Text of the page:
I finally got around to reading Blue Like Jazz. Better late than never. Or…well…maybe.
The Short Review
He said some silly things. He said a few profound things. He said most of them badly.
This is in no particular order. Consider yourself warned.
Miller’s writing drove me crazy. He was trying to be profound, and wrote like someone always conscious of his own profundity. Take, for example, his analogies. I’d be tracking, tracking, tracking and then run *smack* into a brick wall. What made that wall? His analogies. They were insane. They didn’t make any sense. Analogies are supposed to illustrate something, to draw a comparison between two things that are alike in some way so that you can understand one of them better. The problem with these were that the things he was comparing were NOT like. They were unlike. Or in totally different categories. Take, for instance, the title of the book. In the passage that comes from, Miller is describing the night sky. But saying it was “blue like jazz” really doesn’t help much. *kathunk* A reader needs to feel like an author is with her, like the author is somehow, uncannily, inside her head. I’d be going to that place with Miller, hit one of these analogies, and become bored.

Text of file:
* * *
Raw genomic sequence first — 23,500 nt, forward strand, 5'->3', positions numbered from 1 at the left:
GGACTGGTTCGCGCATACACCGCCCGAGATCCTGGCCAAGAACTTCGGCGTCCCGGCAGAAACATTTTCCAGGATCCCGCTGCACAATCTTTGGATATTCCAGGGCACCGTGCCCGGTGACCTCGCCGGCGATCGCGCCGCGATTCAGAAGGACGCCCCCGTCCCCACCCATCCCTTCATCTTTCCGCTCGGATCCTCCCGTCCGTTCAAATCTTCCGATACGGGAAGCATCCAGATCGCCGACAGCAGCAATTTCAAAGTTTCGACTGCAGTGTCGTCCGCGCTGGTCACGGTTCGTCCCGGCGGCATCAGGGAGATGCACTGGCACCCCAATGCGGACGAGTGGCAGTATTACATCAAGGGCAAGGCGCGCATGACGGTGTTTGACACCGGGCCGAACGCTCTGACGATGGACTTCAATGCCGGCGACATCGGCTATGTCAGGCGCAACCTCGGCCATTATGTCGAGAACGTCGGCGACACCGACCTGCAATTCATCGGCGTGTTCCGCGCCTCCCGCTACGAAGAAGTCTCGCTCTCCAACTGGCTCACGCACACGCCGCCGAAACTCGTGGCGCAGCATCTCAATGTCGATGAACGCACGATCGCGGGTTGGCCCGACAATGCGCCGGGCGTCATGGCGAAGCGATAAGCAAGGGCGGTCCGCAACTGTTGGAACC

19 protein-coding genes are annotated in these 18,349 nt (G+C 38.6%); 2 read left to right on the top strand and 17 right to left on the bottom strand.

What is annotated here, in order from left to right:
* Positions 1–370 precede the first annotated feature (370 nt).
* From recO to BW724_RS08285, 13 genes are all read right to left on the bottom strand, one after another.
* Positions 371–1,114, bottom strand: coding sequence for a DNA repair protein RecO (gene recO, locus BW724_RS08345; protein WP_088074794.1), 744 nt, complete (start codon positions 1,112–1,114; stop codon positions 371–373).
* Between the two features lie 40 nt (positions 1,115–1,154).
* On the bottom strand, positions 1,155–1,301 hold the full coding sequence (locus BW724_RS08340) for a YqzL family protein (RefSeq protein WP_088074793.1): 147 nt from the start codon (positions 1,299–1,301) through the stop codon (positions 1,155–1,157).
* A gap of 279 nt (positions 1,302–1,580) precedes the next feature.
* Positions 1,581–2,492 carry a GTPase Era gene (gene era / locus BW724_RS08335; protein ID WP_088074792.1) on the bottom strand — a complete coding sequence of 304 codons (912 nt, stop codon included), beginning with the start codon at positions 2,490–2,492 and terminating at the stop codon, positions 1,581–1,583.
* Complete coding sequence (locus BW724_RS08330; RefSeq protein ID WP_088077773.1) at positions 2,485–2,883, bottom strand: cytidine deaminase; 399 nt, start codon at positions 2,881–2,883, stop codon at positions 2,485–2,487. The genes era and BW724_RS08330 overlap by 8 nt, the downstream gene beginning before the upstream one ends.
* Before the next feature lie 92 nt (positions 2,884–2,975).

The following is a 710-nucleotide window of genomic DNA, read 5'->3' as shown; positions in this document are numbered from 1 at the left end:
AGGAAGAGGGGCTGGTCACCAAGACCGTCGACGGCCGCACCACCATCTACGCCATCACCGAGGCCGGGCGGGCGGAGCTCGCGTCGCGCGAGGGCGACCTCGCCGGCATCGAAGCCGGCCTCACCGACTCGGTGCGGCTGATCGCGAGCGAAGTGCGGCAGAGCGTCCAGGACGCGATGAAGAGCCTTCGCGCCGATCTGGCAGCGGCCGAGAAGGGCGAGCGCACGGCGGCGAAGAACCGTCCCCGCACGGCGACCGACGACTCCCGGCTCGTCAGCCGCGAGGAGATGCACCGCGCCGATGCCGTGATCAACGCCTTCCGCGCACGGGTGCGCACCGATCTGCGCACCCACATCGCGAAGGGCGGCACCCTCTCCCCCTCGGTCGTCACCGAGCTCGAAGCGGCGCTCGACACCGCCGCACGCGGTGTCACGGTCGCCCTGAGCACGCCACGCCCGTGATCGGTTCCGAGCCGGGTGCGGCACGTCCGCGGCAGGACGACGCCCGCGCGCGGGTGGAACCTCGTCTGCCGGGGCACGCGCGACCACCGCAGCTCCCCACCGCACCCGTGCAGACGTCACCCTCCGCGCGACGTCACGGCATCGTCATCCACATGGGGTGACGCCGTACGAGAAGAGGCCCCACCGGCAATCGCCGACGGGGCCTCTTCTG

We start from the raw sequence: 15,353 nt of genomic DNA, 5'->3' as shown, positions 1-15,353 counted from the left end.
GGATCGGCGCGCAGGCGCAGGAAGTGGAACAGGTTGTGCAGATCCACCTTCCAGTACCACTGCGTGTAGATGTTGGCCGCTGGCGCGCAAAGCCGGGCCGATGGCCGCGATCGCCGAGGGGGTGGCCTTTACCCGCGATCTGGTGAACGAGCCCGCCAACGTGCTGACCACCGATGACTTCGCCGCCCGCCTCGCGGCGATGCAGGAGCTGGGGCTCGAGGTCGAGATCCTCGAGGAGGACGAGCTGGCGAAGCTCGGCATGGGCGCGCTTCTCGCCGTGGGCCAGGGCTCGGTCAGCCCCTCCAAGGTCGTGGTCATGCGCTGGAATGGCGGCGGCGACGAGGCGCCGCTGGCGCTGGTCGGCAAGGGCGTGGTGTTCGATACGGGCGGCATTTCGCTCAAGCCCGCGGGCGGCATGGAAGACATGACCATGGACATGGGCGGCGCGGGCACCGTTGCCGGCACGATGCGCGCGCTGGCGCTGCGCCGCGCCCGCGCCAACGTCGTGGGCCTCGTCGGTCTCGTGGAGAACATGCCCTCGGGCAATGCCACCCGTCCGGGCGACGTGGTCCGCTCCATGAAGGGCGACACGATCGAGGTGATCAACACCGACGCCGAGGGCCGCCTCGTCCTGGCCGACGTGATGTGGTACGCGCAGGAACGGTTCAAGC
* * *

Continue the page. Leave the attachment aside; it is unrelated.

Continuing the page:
The problem here is that Miller was trying to be profound. He was trying to be all postmodern artsy. The main problem with postmoder artsy, of course, is that it doesn’t make any sense. It doesn’t have to. It’s not necessarily supposed to. And it doesn’t. So I struggled with the book.
I also realized, about halfway through, that most of the really profound things in the book were other people. They had said these things to Miller and he said them to us. I know that some may argue that he still deserves credit for these points, having put them in order, presented and packaged all nicely, so I (even I, non-postmodern-artsy as I am) could understand them. But I don’t buy it. He didn’t have profound things of his own to say–they all came from the voices that spoke into his life. Now, he does have a knack for telling bits and pieces of stories so that you can see them, but the points are not his own. That’s a little creepy, if you ask me.
On the other hand, parts of his book really touched me. They convicted me. They made me think. They put words to things that hadn’t quite been spoken yet. And that’s always a cool experience. But they weren’t always the deep points, and they weren’t always the ones Miller seemed to think important (or profound). And I guess that’s how the book felt to me: slightly off. It was onto something (or maybe even several things) but the execution of that was all off. A little skewed. A little crazy.